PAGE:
But, with Doma, the problem came when he got the opportunity to act on issues he severally made consultations on. In terms of attracting publicity and haste in executing projects, Al-Makura beat him hands down. You could argue that Nasarawa gets more money under Al-Makura, giving him more room to act and play to the gallery. Still, the statistics tell their own story. Al-Makura’s numbers of executed projects are as many as Doma achieved in the four years he ruled.
However, the allegedly inflated amounts at which government now in the state awards contracts and the sectional citing of the projects will, for a very long time, remain subjects of discussion among the people. A kilometre of road, mostly found in Lafia, the state capital, is allegedly built at the cost of N200 million.
Doma, on the other hand, maintained peace in the state, run an inclusive administration, he is more accommodating, urbane, courteous and evenly distributed projects and favours.
The difference between the two can be summarised thus: imagine you run a farm, and your chickens have problem maturing. If you want all your chickens to mature at the same rate, Doma will get that done. If you want one chicken in particular, Al-Makura is your man.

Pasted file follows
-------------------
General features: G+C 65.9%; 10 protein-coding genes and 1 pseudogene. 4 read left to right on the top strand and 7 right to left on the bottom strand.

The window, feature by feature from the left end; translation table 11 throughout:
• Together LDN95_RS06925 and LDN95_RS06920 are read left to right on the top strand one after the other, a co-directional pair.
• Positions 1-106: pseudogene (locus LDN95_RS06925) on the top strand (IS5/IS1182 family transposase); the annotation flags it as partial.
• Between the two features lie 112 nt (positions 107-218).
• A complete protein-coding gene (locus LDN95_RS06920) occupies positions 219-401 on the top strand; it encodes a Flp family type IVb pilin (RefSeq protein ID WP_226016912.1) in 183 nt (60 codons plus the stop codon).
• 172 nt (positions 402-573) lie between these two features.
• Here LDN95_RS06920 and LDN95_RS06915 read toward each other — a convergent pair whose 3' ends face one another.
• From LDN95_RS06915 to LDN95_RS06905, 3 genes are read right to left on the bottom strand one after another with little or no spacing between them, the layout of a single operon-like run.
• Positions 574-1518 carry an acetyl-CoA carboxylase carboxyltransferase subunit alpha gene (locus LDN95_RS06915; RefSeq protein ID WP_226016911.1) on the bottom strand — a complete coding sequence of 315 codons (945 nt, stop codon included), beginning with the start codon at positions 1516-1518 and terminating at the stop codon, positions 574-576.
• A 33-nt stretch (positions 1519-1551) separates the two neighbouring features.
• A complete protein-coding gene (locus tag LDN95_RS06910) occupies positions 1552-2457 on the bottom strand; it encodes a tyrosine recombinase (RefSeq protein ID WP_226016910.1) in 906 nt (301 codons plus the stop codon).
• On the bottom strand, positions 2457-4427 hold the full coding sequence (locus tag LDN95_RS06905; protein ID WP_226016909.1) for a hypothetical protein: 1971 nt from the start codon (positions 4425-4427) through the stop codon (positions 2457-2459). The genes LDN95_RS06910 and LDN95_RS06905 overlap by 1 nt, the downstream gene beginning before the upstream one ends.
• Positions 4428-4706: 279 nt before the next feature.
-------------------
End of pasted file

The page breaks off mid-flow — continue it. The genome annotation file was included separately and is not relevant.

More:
Of course, for the electorates in Nasarawa, the situation is not quite as simple to decide as 2015 nears. And, it can get even more complicated. They are passionate about their governor, and dish out loyalty accordingly. Once a governor earned their trust, it is his unconditionally. If he failed them, betrayed their trust in him and looks after only himself, they hardly think before they dump him.
This is why they refused to re-elect Doma in 2011, like they now threaten to dump Al-Makura in 2015. Both, in some ways, selfishly looked well after themselves. History is, perhaps, just about to repeat itself. In the electorates’ eyes now, the benefit of re-electing the governor has to be weighed against the prospects and benefit of bringing back Doma.
This is why the Nasarawa electorates can be described as unpredictable ahead of the gubernatorial election early next year. “You can only see a governor adored and hated by all, in Nasarawa State,” a former commissioner said.
But at the heart of the Doma v Al-Makura debate is a wider issue: how should the state develop? Since replacing Doma, the people of the state have made hard work and development their watchwords. And, like Al-Makura, Doma fits this template also perfectly. Running an inclusive government with either of them playing a decisive role would be a realisation of the state’s dream. Seemingly, Doma appears more suited for this role.
But Al-Makura, though a progressive in his own right and a divisive politician, too, could speed pace of development. Of course, it can be said that development is far more than the erection of structures and building of roads. It involves uniting the people and acting when you should to prevent the state and its people from descending into ethnic rivalry and clashes. It also entails using resources of the state to cater for welfare of people.
And this is where the issue lies. What sort of development does Nasarawa want? Does it want to develop its chickens together, or just the important few?
Yusha’u Aliyu Writes From Sabon Fegi, Lafia.